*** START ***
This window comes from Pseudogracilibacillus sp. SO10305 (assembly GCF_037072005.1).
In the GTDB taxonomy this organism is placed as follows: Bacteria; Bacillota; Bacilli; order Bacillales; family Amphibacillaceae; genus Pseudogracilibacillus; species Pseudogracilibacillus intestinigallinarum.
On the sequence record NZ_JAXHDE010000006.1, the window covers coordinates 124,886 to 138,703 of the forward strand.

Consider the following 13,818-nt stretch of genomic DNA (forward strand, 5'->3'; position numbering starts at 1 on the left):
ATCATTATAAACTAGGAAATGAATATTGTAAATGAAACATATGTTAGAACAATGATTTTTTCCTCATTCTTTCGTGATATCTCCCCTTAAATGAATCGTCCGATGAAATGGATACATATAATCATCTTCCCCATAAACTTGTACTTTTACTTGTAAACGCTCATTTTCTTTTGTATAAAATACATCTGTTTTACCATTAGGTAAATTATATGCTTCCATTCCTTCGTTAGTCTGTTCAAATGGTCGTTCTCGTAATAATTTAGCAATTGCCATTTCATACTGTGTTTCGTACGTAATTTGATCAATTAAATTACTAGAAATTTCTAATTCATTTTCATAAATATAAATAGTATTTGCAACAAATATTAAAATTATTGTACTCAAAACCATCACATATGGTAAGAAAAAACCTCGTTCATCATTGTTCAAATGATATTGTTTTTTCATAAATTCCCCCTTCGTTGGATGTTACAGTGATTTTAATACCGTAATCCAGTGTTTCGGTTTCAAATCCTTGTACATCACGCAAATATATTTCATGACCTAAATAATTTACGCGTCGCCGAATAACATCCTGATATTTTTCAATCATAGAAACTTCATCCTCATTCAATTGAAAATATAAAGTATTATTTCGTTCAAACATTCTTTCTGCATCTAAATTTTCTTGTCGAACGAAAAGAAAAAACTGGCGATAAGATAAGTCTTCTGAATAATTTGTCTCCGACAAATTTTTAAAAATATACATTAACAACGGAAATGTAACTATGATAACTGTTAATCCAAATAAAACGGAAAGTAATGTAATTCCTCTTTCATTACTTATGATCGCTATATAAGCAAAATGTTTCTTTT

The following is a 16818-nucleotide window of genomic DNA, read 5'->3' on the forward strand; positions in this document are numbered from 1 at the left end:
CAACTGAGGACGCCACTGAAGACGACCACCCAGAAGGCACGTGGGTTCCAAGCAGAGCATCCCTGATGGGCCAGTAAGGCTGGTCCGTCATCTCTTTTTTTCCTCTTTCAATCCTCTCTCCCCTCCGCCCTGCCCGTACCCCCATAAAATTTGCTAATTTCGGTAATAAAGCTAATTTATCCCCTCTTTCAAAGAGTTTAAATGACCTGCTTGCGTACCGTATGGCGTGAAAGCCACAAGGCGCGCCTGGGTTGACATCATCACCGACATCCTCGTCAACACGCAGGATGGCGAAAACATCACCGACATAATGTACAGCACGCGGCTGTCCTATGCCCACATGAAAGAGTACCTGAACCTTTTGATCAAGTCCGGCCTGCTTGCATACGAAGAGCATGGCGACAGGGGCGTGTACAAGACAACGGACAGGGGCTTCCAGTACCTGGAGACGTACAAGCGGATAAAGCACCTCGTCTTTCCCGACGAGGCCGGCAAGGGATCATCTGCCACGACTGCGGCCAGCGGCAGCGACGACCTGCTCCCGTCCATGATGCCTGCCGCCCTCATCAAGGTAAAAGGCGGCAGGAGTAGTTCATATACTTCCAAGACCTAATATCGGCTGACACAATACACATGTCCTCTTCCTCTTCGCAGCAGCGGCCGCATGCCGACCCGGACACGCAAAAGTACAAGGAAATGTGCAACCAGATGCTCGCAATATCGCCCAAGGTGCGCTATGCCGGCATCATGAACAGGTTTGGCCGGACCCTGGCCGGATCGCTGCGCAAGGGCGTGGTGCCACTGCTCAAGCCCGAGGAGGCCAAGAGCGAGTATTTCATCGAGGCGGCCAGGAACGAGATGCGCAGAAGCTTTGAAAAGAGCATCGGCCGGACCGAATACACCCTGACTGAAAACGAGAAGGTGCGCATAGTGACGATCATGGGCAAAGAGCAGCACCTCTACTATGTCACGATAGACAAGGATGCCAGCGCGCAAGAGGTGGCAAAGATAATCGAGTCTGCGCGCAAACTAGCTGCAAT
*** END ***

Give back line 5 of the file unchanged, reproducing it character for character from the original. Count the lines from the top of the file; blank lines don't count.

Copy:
ATCATTATAAACTAGGAAATGAATATTGTAAATGAAACATATGTTAGAACAATGATTTTTTCCTCATTCTTTCGTGATATCTCCCCTTAAATGAATCGTCCGATGAAATGGATACATATAATCATCTTCCCCATAAACTTGTACTTTTACTTGTAAACGCTCATTTTCTTTTGTATAAAATACATCTGTTTTACCATTAGGTAAATTATATGCTTCCATTCCTTCGTTAGTCTGTTCAAATGGTCGTTCTCGTAATAATTTAGCAATTGCCATTTCATACTGTGTTTCGTACGTAATTTGATCAATTAAATTACTAGAAATTTCTAATTCATTTTCATAAATATAAATAGTATTTGCAACAAATATTAAAATTATTGTACTCAAAACCATCACATATGGTAAGAAAAAACCTCGTTCATCATTGTTCAAATGATATTGTTTTTTCATAAATTCCCCCTTCGTTGGATGTTACAGTGATTTTAATACCGTAATCCAGTGTTTCGGTTTCAAATCCTTGTACATCACGCAAATATATTTCATGACCTAAATAATTTACGCGTCGCCGAATAACATCCTGATATTTTTCAATCATAGAAACTTCATCCTCATTCAATTGAAAATATAAAGTATTATTTCGTTCAAACATTCTTTCTGCATCTAAATTTTCTTGTCGAACGAAAAGAAAAAACTGGCGATAAGATAAGTCTTCTGAATAATTTGTCTCCGACAAATTTTTAAAAATATACATTAACAACGGAAATGTAACTATGATAACTGTTAATCCAAATAAAACGGAAAGTAATGTAATTCCTCTTTCATTACTTATGATCGCTATATAAGCAAAATGTTTCTTTT